you left my children? Go bai-k to them. If
you do not, I will kill you." The command
is generally heeded.

Zulu ancestral spirits are not free from
jealousy. When an animal is sacrificed by the
headman of a kraal to appease the spirits and
avert death, he will go outside the cattle en-
closure and pray as follows: "All hail, spirits
of our tribe! Is it proper, instead of asking
for food, that you should come to us at all
times in the form of sickness? No, it is proper
if you demand food that I should not refuse
it. There, then," pointing to the slaughtered
animal, "is your food. All ye spirits of our
tribe, summon one another! I am not going to
say, So-and-so, there is your food, for yon are
jealous. I give you what you ask. Let the
man get well."

Were there certain imperfeetions on the body
of a man while living: iiad he for instance l)nt
one eye or did he go lame, the serpent repre-
sentative is sure to resemble him.

Zulus sometimes connect shadows with s[)ir-



96 Forty Years Among the Zulus.

its. They say, "The shadow that is cast by
the body will ultimately become the itongo, or
spirit, when the body dies." A missionary,
wishing to get at the meaning of the above,
inquired, " Is the shadow which my body casts
when I am walking my spirit?" The reply
was, " No ; it is not your itongo (guardian spirit
watching over you), but it will be the itongo
for your children when you are dead." Long
shadows, they say, shorten as men approach
the end of life. At death the observation is,
" The shadow hath departed." A short shadow,
however, remains with the dead body and is
buried with it. The long shadow becomes an
itongo.

Vows to sacrifice to the spirits are frequently
made by Zulus. If a child is ill and the
diviner has not been consulted, the father
addresses the spirits thus : " If it is you, people
of our house, who are doing this, I make a
vow : behold, there is such and such a bullock !
Let the child get well, that you may eat; " or,
if he does not possess a bullock, the father
cries, " If you wish for food, why do you not
cure my child, that I may go and get you a
bullock and kill it for you that you may eat?
How shall I know it is you if the child does
not get well ? " ^

Enough has been said to show that ancestral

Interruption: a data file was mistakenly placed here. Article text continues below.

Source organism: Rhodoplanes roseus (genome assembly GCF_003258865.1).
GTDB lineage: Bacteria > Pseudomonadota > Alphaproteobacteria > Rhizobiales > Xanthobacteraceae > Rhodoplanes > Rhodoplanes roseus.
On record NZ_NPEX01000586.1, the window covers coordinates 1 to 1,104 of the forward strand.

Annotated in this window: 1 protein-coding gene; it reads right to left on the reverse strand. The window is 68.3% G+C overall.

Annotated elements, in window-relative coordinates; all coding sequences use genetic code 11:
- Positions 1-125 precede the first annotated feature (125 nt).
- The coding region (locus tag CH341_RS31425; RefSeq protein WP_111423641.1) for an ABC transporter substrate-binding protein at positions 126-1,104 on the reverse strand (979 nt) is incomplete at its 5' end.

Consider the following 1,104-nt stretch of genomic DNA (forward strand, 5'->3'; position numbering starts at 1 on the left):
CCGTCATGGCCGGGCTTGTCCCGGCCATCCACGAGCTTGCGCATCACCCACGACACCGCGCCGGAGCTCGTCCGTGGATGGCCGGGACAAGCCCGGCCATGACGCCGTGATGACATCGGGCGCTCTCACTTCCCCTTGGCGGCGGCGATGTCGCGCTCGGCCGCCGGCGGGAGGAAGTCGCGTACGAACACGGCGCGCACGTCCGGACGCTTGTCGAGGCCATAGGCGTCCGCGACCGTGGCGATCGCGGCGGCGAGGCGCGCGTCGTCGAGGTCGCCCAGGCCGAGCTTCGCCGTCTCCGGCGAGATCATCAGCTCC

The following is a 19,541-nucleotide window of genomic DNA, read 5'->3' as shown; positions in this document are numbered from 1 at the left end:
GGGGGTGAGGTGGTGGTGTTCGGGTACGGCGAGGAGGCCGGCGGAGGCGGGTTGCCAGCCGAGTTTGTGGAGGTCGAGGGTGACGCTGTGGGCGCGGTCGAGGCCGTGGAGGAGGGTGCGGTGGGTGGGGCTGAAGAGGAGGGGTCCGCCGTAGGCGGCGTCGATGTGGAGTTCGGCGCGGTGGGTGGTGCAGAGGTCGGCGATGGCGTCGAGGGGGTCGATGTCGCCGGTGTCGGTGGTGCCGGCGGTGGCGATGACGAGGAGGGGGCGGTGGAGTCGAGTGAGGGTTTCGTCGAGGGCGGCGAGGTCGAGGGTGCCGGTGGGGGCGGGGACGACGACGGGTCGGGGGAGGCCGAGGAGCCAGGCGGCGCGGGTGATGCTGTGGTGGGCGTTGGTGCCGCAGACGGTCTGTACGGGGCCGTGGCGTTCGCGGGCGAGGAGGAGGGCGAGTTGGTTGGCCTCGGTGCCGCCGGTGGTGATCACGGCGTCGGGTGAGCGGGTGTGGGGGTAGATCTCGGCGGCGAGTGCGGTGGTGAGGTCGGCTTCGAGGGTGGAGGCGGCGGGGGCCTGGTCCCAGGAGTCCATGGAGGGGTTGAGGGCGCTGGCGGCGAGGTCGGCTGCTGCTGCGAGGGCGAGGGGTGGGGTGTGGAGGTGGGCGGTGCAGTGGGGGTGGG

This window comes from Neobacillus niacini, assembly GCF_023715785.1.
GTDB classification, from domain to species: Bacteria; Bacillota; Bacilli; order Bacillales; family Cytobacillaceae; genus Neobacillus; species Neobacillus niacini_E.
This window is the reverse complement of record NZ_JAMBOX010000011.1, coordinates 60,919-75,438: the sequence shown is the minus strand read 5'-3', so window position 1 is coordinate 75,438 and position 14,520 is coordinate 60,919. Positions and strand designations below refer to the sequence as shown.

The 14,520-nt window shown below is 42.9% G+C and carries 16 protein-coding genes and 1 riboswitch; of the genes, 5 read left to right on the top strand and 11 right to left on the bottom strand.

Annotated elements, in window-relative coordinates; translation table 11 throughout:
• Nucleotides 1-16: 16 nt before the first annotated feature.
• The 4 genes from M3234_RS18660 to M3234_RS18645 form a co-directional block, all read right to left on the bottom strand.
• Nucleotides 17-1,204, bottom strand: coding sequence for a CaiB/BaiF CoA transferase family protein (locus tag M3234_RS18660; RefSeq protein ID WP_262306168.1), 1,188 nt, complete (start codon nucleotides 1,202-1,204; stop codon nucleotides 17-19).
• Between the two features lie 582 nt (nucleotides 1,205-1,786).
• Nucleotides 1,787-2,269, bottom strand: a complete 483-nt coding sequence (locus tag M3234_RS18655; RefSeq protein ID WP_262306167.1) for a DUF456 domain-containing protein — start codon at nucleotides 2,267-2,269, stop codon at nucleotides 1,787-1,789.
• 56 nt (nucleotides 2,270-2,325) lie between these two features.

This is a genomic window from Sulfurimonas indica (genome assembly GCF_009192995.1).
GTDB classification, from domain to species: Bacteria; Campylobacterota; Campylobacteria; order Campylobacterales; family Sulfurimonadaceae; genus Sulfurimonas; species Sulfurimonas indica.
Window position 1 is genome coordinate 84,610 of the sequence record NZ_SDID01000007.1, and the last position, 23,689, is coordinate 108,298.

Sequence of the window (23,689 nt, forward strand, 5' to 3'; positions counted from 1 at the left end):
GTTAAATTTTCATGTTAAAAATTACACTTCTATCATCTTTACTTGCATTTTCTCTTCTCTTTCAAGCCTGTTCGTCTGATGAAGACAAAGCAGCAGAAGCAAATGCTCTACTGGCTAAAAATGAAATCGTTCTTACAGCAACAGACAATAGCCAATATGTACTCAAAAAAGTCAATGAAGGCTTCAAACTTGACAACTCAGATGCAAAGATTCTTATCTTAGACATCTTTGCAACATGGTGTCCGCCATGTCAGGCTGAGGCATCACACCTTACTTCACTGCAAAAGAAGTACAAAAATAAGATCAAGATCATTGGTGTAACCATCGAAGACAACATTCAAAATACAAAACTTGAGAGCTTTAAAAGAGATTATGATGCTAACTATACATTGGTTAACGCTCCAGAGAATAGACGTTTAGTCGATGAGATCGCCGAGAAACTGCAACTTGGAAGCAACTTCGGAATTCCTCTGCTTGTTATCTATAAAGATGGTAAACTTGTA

spirits are the objects of Zulu worship, and
the same may be said of native tribes generally
in South Africa. Their influence not only

1 See Callaway, on " Ancestor Worship."



Sj)irit Worn hi J). 97

over individuals, but over all mundane affairs,
is, in the estimation of tlie heatlien, incalculably
great. The nature of that inilucnco depends
on their disposition, for they can be benevolent
or malevolent — guardian angels sweet and
kind, or cruel and destructive. They can
make crops productive or blast them ; can
cause health and prosperity, or send disease
and death. Before going to war it has been
a Zulu custom, fnmi time immemorial, to send
individuals into the enemy's country to steal
a child, who is offered as a sacrifice to the
spirits to obtain their favor and insure victory.
If successful, the blood of oxen and goat^
flows freely from their altars, and their thanks-
givings are profuse.

In reference to the locality <>f the (lejjarted
spirits, the natives universally say, ** It is jxinxi
(regions under the earth)." The manner in
which they obtained a knowledge of Hades is
given to us in one of their traditions. A hun-
ter chased a deer into a deep hole made by an
ant-bear, and following it he descended deeper
and deeper till lie came to the abode of his
ancestors. On his retuin he rei)orted an a!)nn-
dance of cattle, all white, and fond in sulVieient
quantity. Indeed, the subterraneans were in
good circumstances. The numl)er of tiiose
who place any faith in this tradition is few.
Deeply conscious of a future state, most of
them have fearful forebodings of what may
befall them in that state. A Zulu man once
said to me as he was about to die, " I am



98 Forty Years Among the Zulus.

sinking into a dark deep pit. I am afraid." He
expressed the feeling of benighted Africans
generally. Their religion, if spirit worship
can be called religion, affords no comfort
in a dying hour. For many years I watched
carefully the workings of the native mind in
times of trouble. It is then they apply to the
spirits for aid. Healthy and strong, with food
in abundance, and that of the most nutritious
kind, naturally vivacious and cheerful in tem-
perament, reveling in the excitement of the
hunt, the dance, beer party, or carousal over
the slaughtered ox, they are as happy as bar-
barians can be. Unrestrained in body or mind
they enjoy life in their salubrious climate to
a great degree. Smiles are generally seen on
their faces, and it is doubtful whether a more
social people can anywhere be found ; but
when visited by affliction their deepest pas-